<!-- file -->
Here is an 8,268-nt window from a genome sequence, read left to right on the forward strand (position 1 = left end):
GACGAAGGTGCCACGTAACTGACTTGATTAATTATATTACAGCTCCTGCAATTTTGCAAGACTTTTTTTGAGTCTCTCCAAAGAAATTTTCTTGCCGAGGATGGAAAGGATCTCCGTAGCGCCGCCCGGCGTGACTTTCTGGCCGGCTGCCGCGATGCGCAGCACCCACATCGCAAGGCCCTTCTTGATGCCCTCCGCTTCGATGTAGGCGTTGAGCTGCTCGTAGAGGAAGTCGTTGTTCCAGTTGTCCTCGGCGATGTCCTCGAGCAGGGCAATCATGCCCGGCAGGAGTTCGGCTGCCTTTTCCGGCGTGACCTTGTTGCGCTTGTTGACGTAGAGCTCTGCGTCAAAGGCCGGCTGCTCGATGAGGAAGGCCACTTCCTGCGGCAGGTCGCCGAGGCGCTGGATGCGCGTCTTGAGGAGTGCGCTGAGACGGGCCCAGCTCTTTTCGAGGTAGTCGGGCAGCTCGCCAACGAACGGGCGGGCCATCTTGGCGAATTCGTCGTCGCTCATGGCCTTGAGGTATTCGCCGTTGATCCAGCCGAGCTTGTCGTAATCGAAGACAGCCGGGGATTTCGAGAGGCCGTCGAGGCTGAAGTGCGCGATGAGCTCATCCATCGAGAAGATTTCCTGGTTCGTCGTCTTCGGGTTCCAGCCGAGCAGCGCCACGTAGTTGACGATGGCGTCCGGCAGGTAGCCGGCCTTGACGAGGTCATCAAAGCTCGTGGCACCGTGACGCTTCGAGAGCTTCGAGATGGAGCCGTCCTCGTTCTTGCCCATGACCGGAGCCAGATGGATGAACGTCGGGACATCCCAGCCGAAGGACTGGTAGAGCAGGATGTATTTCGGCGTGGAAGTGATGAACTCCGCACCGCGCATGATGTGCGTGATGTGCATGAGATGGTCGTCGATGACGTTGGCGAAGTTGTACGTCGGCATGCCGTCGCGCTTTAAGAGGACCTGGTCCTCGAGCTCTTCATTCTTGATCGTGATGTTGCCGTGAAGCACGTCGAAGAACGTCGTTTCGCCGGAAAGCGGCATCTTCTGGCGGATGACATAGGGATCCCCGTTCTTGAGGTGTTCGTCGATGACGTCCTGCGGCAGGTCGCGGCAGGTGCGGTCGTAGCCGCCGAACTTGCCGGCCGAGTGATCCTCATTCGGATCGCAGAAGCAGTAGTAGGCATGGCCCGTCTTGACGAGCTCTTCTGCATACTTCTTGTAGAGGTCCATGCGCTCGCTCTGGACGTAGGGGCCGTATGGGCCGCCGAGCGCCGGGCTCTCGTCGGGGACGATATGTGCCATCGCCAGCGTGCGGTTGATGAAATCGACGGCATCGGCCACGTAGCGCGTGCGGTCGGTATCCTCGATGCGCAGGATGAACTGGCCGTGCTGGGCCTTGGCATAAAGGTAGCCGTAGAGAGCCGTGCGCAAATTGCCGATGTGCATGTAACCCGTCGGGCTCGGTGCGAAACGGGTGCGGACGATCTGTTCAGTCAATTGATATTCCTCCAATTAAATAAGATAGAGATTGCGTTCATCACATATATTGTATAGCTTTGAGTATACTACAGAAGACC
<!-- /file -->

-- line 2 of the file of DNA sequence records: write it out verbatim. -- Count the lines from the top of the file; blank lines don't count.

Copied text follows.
GACGAAGGTGCCACGTAACTGACTTGATTAATTATATTACAGCTCCTGCAATTTTGCAAGACTTTTTTTGAGTCTCTCCAAAGAAATTTTCTTGCCGAGGATGGAAAGGATCTCCGTAGCGCCGCCCGGCGTGACTTTCTGGCCGGCTGCCGCGATGCGCAGCACCCACATCGCAAGGCCCTTCTTGATGCCCTCCGCTTCGATGTAGGCGTTGAGCTGCTCGTAGAGGAAGTCGTTGTTCCAGTTGTCCTCGGCGATGTCCTCGAGCAGGGCAATCATGCCCGGCAGGAGTTCGGCTGCCTTTTCCGGCGTGACCTTGTTGCGCTTGTTGACGTAGAGCTCTGCGTCAAAGGCCGGCTGCTCGATGAGGAAGGCCACTTCCTGCGGCAGGTCGCCGAGGCGCTGGATGCGCGTCTTGAGGAGTGCGCTGAGACGGGCCCAGCTCTTTTCGAGGTAGTCGGGCAGCTCGCCAACGAACGGGCGGGCCATCTTGGCGAATTCGTCGTCGCTCATGGCCTTGAGGTATTCGCCGTTGATCCAGCCGAGCTTGTCGTAATCGAAGACAGCCGGGGATTTCGAGAGGCCGTCGAGGCTGAAGTGCGCGATGAGCTCATCCATCGAGAAGATTTCCTGGTTCGTCGTCTTCGGGTTCCAGCCGAGCAGCGCCACGTAGTTGACGATGGCGTCCGGCAGGTAGCCGGCCTTGACGAGGTCATCAAAGCTCGTGGCACCGTGACGCTTCGAGAGCTTCGAGATGGAGCCGTCCTCGTTCTTGCCCATGACCGGAGCCAGATGGATGAACGTCGGGACATCCCAGCCGAAGGACTGGTAGAGCAGGATGTATTTCGGCGTGGAAGTGATGAACTCCGCACCGCGCATGATGTGCGTGATGTGCATGAGATGGTCGTCGATGACGTTGGCGAAGTTGTACGTCGGCATGCCGTCGCGCTTTAAGAGGACCTGGTCCTCGAGCTCTTCATTCTTGATCGTGATGTTGCCGTGAAGCACGTCGAAGAACGTCGTTTCGCCGGAAAGCGGCATCTTCTGGCGGATGACATAGGGATCCCCGTTCTTGAGGTGTTCGTCGATGACGTCCTGCGGCAGGTCGCGGCAGGTGCGGTCGTAGCCGCCGAACTTGCCGGCCGAGTGATCCTCATTCGGATCGCAGAAGCAGTAGTAGGCATGGCCCGTCTTGACGAGCTCTTCTGCATACTTCTTGTAGAGGTCCATGCGCTCGCTCTGGACGTAGGGGCCGTATGGGCCGCCGAGCGCCGGGCTCTCGTCGGGGACGATATGTGCCATCGCCAGCGTGCGGTTGATGAAATCGACGGCATCGGCCACGTAGCGCGTGCGGTCGGTATCCTCGATGCGCAGGATGAACTGGCCGTGCTGGGCCTTGGCATAAAGGTAGCCGTAGAGAGCCGTGCGCAAATTGCCGATGTGCATGTAACCCGTCGGGCTCGGTGCGAAACGGGTGCGGACGATCTGTTCAGTCAATTGATATTCCTCCAATTAAATAAGATAGAGATTGCGTTCATCACATATATTGTATAGCTTTGAGTATACTACAGAAGACC